If I had to make an estimat e to take out all of that and
    re-do it in new pvc all the way out the roof, I still would use that double Ideal
    and would charge you a total of about 1500-2000.




    but if what you got will last oyu another 25o years ......what more could you ask..


    why dont you just make tohse little modifications and then paint it Latex white.???
    Last edited: Jun 18, 2007
  12. Terry

    Terry Administrator Staff Member

    Messages:
    14,999
    Location:
    Bothell, Washington
    Older toilets moved the water slower.
    With newer toilets, water flushed can skip right across the double tee, and go up the other arm.
    There are some places that require a certain distance between toilets.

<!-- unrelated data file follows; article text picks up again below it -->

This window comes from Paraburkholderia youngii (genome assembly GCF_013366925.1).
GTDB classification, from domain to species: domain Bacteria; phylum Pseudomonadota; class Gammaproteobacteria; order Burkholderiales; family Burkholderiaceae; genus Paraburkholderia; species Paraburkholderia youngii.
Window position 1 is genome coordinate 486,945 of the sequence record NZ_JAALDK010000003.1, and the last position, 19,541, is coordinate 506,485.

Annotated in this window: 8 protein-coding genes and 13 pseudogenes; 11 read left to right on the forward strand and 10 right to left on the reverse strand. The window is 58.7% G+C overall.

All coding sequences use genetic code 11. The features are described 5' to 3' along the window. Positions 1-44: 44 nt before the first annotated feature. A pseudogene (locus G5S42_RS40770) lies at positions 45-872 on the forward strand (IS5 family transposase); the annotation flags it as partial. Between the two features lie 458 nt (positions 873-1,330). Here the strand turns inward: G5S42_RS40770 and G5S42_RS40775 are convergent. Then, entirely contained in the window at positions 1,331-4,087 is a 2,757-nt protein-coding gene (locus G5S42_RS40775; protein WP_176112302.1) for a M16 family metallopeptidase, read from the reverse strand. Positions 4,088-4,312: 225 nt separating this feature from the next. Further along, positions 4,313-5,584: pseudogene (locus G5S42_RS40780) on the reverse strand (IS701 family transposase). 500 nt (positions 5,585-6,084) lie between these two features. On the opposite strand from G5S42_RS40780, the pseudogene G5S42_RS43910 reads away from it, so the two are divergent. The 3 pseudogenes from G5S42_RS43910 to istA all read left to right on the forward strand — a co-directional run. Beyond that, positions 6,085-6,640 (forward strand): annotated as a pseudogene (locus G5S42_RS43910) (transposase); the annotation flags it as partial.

13. I have never heard that one before...

    Terry, I suppose I have learned something here,

    are you speaking of the power assisted toilets..?????..

    I have never even heard of a problem like that happenning before...

    I guess then that these double ideal cross tees are considered "illegal" ???.




    also....

    what are you doing sitting around on a Monday afternoon???
  14. Terry

    Terry Administrator Staff Member

    Messages:
    14,999
    Location:
    Bothell, Washington


    Making money guy. Taking names and numbers.
    And if I can slow down a bit, I will be changing to a new server that I've already paid for.